Grassland Habitat: Why We Don't Mow

Mowing occurs in the grassland habitats once a year, in late August, to prevent woody vegetation from taking hold.
Mowing occurs once a year in grassland habitats to prevent woody vegetation taking over.  These activities take place in late August to avoid bird mating and nesting times and to allow grasses to go to seed to ensure their return the following year.

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Upon first glance, the grasslands of Floyd Bennett Field might be mistaken as an overgrown lawn due for a mowing. However, these grasslands reflect a variety of native grass species that provide important habitat for wildlife, such as birds, mammals and insects. On the other hand, lawns are composed of ornamental grasses maintained for recreation or landscaping.

 
Grasslands differ from lawn environments by being composed of different species of often tall grasses that supply food, shelter and nesting habitat for many bird and insect species.
Grasslands, opposed to mowed lawns, offer wildlife a safe place to nest, rest and feed.  These habitats are an important resource for wildlife, particularly birds and insects, in an urban area like New York City.

NPS Photo

How are grasslands different from a lawn?

True to its name, grasslands are natural environments dominated by grasses instead of woody vegetation such as trees and shrubs. Unfortunately, natural grassland habitats across the United States are in decline due to residential, agricultural and commercial development. The loss of grassland habitat is a threat to birds that depend on the such habitat for breeding, migratory stops and shelter. Grasslands are especially rare in the metropolitan New York City area. Thanks to a partnership between NPS and the New York City Audubon Society, visitors can find restored grasslands at Floyd Bennett Field, part of Gateway National Recreation Area.

What lives in the grasslands?

A former municipal airport in Brooklyn, Floyd Bennett Field has wide open landscapes that are unique amongst the towering skyscrapers of New York City. This grassland restoration effort, originally called the Grassland Restoration and Management Project (GRAMP), was started in 1985 to provide grassland birds with protected habitat. Nature lovers can witness the benefits of this project while bird watching at Floyd Bennett Field. If you look carefully, American kestrels, turkey vultures, Savannah sparrows, Willets, Tree swallows and Barn owls can be seen flying around the grasslands at various times of the year.

 
Monarch butterflies can be observed alighting on the variety of grassland plants to feed and rest.
Monarch butterflies are often observed in the grasslands of Floyd Bennett Field.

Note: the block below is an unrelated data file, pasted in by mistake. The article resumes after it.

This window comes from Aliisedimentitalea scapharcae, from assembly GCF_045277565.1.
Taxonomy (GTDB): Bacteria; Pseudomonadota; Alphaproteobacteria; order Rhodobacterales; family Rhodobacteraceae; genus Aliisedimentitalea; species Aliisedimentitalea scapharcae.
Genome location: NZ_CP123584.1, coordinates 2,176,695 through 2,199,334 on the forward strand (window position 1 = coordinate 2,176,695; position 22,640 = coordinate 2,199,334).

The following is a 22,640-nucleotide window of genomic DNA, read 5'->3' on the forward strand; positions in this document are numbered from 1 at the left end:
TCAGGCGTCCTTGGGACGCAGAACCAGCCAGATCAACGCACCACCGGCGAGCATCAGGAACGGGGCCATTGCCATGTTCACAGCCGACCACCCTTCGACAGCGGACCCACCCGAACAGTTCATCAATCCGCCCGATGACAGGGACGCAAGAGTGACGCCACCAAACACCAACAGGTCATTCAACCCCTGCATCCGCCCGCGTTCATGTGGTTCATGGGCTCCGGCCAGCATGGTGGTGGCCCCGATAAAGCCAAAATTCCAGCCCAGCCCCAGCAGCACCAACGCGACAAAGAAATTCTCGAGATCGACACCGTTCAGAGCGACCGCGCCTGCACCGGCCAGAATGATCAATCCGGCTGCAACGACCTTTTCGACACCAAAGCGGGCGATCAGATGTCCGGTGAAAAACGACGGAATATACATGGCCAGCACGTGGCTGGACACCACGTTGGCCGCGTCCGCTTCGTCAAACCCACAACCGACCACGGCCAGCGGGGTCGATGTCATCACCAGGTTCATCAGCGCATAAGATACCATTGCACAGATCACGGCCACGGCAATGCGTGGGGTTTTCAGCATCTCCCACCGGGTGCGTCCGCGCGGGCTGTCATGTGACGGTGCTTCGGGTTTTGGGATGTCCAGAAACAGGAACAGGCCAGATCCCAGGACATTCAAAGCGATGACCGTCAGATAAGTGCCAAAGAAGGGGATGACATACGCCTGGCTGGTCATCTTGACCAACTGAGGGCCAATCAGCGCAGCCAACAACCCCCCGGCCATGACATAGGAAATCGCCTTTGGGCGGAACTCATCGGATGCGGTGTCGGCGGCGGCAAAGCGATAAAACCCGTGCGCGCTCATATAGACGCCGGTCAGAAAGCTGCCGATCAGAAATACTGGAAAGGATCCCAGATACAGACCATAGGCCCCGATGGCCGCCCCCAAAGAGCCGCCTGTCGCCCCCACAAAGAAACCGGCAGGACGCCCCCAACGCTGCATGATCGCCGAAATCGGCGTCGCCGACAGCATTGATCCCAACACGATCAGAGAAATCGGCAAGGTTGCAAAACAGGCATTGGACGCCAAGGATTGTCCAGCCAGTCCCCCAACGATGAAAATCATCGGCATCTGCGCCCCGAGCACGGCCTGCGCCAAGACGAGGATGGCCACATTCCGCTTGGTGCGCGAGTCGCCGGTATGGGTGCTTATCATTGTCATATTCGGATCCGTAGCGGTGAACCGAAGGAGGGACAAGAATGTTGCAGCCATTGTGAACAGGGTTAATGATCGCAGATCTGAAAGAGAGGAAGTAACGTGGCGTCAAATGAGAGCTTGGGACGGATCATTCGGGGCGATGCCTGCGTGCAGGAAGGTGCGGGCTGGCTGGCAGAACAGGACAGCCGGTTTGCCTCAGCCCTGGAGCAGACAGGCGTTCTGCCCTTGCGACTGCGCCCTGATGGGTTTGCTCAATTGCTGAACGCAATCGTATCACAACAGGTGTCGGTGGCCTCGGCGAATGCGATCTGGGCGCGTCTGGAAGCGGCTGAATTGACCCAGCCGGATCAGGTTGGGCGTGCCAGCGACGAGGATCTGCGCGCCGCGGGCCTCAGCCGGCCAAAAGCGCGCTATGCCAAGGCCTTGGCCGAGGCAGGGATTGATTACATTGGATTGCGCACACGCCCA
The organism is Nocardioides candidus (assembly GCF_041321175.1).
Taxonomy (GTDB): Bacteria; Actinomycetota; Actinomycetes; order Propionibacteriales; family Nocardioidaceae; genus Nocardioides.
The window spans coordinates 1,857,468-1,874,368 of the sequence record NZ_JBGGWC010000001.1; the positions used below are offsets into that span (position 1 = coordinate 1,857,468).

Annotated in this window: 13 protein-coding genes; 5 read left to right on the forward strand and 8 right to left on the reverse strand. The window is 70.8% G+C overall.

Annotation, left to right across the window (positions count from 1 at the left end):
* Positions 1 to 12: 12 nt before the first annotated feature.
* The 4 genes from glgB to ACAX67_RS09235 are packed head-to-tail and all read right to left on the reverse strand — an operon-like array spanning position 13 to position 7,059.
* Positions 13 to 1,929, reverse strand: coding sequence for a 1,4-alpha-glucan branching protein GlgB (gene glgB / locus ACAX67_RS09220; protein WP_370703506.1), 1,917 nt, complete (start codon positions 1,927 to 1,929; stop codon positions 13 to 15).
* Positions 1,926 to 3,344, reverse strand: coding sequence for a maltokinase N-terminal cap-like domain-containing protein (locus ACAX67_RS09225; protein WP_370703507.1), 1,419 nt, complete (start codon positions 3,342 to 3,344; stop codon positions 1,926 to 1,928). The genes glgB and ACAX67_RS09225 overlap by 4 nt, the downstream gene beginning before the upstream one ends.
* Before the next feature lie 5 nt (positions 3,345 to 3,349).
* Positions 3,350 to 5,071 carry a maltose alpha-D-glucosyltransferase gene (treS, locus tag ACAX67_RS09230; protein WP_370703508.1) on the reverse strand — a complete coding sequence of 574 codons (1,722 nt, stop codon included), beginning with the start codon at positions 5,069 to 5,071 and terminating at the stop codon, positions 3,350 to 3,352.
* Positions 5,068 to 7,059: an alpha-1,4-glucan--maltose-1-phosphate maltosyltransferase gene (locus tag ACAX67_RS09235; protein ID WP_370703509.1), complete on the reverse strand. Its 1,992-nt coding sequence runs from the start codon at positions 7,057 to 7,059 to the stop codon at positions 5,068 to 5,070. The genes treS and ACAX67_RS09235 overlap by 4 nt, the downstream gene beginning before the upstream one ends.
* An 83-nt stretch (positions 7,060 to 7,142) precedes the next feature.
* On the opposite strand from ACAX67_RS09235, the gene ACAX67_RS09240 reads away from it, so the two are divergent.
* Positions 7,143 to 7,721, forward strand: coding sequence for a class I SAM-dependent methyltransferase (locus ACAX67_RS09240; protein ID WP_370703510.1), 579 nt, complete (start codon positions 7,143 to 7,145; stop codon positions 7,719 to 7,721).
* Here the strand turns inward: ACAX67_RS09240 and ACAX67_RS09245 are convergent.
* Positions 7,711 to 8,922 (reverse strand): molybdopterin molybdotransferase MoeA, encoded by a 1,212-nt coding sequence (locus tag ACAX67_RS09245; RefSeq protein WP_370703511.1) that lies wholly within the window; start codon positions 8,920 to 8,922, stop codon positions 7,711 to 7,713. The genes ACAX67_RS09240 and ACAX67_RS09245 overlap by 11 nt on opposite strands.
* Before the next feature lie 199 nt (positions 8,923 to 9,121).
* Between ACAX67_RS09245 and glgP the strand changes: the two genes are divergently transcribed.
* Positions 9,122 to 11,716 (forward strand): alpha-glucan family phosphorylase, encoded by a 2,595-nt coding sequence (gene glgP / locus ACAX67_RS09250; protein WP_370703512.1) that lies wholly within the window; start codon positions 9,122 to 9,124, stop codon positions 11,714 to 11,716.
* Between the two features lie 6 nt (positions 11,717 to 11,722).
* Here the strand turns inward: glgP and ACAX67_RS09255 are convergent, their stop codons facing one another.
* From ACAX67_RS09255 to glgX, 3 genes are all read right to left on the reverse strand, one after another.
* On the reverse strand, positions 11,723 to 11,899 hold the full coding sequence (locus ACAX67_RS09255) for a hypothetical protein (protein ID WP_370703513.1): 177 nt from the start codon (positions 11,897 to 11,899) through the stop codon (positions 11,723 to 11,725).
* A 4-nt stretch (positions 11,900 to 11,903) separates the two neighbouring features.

NPS Photo

The grasslands of Floyd Bennett Field are a haven to birds as well as a palette of colors when wildflowers bloom and butterflies flutter about in spring and summer. The grasslands are managed for native plants such as little bluestem, milkweed, butterfly weed and panic grass. Milkweed and butterfly weed are especially attractive to Monarch butterflies. Various mammals and reptiles also find shelter and food within the grasslands of Floyd Bennett Field. These grasslands actually do get mown once a year to keep invasive plants and woody vegetation from taking over. Mowing is done in sections and scheduled long after the nesting of grassland birds to minimize disturbance to them.

 
Many insects depend on the grassland plants to provide safety, food and reproductive habitat.
A variety of birds and insects, such as this praying mantis, utilize the grasslands.  These animals are an important predator of the irritating mosquito.

NPS Photo

How you can help

The grasslands are natural areas protected for wildlife conservation. Please do not enter the grasslands. Observe birds or other wildlife from the runways so as not to disturb them. Do not feed birds or other wildlife. Despite having the best of intensions, feeding wildlife creates dependency and familiarity with humans which can prove hazardous to any wild animal. Releasing pets or other animals in the park is illegal and punishable by fine. Please do not fly kites in or around the grasslands. Help keep the grasslands free from litter by placing garbage in a garbage can. Enjoy this unique landscape without even leaving the city!

Last updated: February 26, 2015

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Mailing Address:

210 New York Avenue
Staten Island, NY 10305

Phone:

(718) 354-4606

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